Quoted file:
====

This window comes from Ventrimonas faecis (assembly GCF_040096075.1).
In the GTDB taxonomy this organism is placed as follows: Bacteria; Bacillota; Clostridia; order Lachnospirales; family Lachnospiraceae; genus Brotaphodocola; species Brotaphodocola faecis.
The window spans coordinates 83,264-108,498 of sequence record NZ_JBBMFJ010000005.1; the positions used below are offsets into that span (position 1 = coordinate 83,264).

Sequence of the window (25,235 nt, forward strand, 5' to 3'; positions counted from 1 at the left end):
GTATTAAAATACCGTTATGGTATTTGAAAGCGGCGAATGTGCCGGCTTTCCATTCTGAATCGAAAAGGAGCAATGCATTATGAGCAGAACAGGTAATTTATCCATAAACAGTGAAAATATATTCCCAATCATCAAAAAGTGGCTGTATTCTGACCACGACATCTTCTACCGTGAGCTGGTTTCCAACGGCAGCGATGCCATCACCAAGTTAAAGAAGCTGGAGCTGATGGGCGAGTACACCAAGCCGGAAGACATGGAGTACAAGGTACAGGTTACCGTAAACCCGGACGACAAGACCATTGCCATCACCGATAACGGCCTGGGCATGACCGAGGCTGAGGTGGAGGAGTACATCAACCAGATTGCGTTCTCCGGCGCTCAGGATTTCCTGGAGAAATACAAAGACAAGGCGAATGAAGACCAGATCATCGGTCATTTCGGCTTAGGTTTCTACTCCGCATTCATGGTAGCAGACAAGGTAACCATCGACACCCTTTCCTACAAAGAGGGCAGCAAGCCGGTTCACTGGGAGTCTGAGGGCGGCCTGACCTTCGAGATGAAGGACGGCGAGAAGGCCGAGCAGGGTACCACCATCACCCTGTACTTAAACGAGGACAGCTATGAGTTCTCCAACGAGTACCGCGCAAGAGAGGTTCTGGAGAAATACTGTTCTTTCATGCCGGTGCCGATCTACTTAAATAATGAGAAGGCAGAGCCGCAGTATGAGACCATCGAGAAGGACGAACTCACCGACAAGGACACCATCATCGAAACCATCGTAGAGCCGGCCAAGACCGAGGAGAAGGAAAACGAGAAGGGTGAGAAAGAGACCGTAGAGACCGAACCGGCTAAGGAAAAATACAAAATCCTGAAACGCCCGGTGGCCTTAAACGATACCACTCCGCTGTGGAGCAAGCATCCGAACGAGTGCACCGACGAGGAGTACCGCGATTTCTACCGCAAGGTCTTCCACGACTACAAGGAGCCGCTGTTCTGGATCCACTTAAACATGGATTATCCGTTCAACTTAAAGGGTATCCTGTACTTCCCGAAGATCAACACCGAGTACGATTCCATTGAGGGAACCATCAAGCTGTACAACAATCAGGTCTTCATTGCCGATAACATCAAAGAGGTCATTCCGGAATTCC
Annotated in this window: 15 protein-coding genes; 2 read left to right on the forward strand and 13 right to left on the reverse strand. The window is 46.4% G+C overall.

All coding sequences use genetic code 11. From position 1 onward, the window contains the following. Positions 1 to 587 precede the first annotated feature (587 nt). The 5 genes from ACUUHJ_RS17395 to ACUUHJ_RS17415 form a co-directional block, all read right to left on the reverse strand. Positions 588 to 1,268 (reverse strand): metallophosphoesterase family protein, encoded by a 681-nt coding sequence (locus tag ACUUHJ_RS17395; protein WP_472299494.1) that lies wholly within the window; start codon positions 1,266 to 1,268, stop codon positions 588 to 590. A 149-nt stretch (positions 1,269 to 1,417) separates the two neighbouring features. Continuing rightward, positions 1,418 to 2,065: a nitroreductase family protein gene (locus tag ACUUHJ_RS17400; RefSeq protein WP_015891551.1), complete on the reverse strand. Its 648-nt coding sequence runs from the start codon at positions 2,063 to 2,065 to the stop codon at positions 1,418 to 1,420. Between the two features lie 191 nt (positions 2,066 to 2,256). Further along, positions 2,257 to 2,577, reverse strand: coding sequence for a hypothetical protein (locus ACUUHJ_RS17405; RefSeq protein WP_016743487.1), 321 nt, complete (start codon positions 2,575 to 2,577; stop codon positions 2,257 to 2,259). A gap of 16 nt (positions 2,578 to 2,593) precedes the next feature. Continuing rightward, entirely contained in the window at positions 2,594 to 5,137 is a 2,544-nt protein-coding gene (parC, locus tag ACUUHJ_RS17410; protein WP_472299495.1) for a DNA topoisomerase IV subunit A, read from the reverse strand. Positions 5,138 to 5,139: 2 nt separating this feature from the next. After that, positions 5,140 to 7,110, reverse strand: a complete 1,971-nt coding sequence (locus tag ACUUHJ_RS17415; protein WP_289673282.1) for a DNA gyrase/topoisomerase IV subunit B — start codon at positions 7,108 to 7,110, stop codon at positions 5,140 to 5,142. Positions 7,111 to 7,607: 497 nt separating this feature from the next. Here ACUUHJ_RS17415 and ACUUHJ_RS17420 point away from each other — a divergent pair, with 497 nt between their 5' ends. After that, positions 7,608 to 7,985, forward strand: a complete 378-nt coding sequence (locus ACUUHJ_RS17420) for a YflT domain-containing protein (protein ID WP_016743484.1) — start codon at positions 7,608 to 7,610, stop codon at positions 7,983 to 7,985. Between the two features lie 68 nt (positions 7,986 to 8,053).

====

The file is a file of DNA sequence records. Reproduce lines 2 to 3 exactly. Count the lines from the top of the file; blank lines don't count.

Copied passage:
In the GTDB taxonomy this organism is placed as follows: Bacteria; Bacillota; Clostridia; order Lachnospirales; family Lachnospiraceae; genus Brotaphodocola; species Brotaphodocola faecis.
The window spans coordinates 83,264-108,498 of sequence record NZ_JBBMFJ010000005.1; the positions used below are offsets into that span (position 1 = coordinate 83,264).